Miriam filled him in on the family history from the Hutchins side.
Seeing that Bill, 75, was overwhelmed by the revelation, Miriam decided to ease him into the fold. On June 30, she and two of her sisters drove to Park Forest to meet Bill and Marty.
“The meeting could not have been better,” she said. “We had a wonderful time.”
Without saying a word, Bill reminded her of her grandfather, the Rev. Tobias Hutchins, former pastor at the Second Baptist Church and the Union Baptist Church, both in Danville.
Miriam said she noticed that Bill displays the same sincerity and kindness that defined previous Hutchins patriarchs.
Meeting the clan
Having broken the ice, they decided Bill and Marty should meet the entire Hutchins clan in Danville in October.
“They met a host of new faces — several generations of Hutchins who were eager to exchange family stories and strengthen new bonds,” Miriam said.
Bill, who was raised by his grandparents, is used to a quiet life. So, meeting the local relatives was quite a jolt.
“I was surprised at the size and vitality of the family,” he said. “My Danville relatives are so alive and so kind — I could have benefited from this kind of relationship and family (while growing up). I would probably be a better person for it.”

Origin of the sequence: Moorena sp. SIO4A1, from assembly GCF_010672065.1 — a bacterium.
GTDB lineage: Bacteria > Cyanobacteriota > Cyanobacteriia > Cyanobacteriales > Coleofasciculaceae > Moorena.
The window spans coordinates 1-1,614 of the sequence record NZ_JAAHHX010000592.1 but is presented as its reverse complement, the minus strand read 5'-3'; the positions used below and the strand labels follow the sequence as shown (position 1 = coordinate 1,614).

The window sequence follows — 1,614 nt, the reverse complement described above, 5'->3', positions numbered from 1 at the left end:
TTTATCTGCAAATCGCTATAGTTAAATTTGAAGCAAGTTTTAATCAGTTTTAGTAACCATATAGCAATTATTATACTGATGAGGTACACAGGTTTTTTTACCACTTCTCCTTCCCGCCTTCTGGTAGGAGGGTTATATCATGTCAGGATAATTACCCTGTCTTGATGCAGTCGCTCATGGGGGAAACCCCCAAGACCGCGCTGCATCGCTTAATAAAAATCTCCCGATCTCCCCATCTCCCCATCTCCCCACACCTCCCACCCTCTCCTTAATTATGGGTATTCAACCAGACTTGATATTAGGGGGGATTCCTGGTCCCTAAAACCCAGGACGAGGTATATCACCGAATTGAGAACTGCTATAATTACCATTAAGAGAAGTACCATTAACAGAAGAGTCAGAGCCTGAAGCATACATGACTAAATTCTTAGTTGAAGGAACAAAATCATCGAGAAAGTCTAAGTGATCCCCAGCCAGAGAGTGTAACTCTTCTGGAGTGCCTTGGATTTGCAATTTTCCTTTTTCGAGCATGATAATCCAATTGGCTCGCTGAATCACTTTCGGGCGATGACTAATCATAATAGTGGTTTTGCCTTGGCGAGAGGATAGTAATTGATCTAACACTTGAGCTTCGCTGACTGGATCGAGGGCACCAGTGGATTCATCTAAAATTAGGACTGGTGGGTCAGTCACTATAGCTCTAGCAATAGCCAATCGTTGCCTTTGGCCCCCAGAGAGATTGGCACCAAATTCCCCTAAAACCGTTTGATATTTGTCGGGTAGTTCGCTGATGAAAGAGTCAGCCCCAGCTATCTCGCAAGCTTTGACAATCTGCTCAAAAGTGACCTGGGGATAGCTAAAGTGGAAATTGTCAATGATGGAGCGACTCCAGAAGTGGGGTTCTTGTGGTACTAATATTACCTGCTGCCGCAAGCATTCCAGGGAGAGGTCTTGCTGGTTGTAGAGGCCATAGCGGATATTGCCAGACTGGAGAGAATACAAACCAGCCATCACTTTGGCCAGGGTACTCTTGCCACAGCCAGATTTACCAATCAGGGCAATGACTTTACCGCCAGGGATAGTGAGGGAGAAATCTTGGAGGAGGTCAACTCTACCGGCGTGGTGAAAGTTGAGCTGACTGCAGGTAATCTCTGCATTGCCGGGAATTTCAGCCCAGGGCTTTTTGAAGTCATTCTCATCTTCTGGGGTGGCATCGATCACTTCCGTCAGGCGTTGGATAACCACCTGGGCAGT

Bill also was impressed with the youngest relatives, describing the children as respectful and nice, and adding, “I was very happy to see it.”
Bill also learned that the Hutchins side of the family is very diverse — with Mexican, African-American, Indian and Caucasian blood.
In addition, he learned that his Danville lineage has historical significance.
The Hutchins family tree includes Bill’s cousin, Jan Hutchins, a Danville native who graduated from Yale University and became mayor of Los Gatos, Calif.; Tobias Hutchins, the brother of Bill’s grandfather, who gave a eulogy for President Abraham Lincoln’s favorite servant and was cited in Bobby Short’s book as coming to Danville “like a blast of dynamite”; and historian Fred L. Hutchins, another brother of Bill’s grandfather, who’s honored with a special day in Memphis, Tenn., each year.